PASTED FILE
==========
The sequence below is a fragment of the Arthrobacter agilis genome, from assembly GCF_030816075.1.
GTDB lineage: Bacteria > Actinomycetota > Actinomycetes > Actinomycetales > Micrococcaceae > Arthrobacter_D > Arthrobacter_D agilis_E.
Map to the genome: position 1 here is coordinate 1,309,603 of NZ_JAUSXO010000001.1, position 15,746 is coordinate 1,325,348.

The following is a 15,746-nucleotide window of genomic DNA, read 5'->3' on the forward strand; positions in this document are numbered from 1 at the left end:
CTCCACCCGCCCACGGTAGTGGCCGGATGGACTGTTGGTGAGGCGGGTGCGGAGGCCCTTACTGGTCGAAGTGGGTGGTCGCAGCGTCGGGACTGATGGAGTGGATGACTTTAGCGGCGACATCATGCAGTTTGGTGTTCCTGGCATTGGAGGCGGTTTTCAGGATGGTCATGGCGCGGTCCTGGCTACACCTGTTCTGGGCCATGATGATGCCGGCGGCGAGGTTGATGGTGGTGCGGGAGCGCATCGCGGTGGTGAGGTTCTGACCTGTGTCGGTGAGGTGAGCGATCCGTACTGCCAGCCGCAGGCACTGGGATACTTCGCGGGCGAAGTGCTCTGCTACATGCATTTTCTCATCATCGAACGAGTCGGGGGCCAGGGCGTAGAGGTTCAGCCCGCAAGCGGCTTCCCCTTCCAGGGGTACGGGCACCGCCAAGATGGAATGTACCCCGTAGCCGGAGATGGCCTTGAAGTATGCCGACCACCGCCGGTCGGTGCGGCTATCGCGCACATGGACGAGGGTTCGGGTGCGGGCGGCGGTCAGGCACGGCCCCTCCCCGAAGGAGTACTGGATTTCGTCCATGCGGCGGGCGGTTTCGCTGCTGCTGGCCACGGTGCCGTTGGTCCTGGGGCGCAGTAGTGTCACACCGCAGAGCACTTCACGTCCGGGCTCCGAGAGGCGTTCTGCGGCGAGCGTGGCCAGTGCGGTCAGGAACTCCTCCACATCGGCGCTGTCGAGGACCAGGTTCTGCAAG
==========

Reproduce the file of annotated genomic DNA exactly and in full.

The sequence below is a fragment of the Arthrobacter agilis genome, from assembly GCF_030816075.1.
GTDB lineage: Bacteria > Actinomycetota > Actinomycetes > Actinomycetales > Micrococcaceae > Arthrobacter_D > Arthrobacter_D agilis_E.
Map to the genome: position 1 here is coordinate 1,309,603 of NZ_JAUSXO010000001.1, position 15,746 is coordinate 1,325,348.

The following is a 15,746-nucleotide window of genomic DNA, read 5'->3' on the forward strand; positions in this document are numbered from 1 at the left end:
CTCCACCCGCCCACGGTAGTGGCCGGATGGACTGTTGGTGAGGCGGGTGCGGAGGCCCTTACTGGTCGAAGTGGGTGGTCGCAGCGTCGGGACTGATGGAGTGGATGACTTTAGCGGCGACATCATGCAGTTTGGTGTTCCTGGCATTGGAGGCGGTTTTCAGGATGGTCATGGCGCGGTCCTGGCTACACCTGTTCTGGGCCATGATGATGCCGGCGGCGAGGTTGATGGTGGTGCGGGAGCGCATCGCGGTGGTGAGGTTCTGACCTGTGTCGGTGAGGTGAGCGATCCGTACTGCCAGCCGCAGGCACTGGGATACTTCGCGGGCGAAGTGCTCTGCTACATGCATTTTCTCATCATCGAACGAGTCGGGGGCCAGGGCGTAGAGGTTCAGCCCGCAAGCGGCTTCCCCTTCCAGGGGTACGGGCACCGCCAAGATGGAATGTACCCCGTAGCCGGAGATGGCCTTGAAGTATGCCGACCACCGCCGGTCGGTGCGGCTATCGCGCACATGGACGAGGGTTCGGGTGCGGGCGGCGGTCAGGCACGGCCCCTCCCCGAAGGAGTACTGGATTTCGTCCATGCGGCGGGCGGTTTCGCTGCTGCTGGCCACGGTGCCGTTGGTCCTGGGGCGCAGTAGTGTCACACCGCAGAGCACTTCACGTCCGGGCTCCGAGAGGCGTTCTGCGGCGAGCGTGGCCAGTGCGGTCAGGAACTCCTCCACATCGGCGCTGTCGAGGACCAGGTTCTGCAAG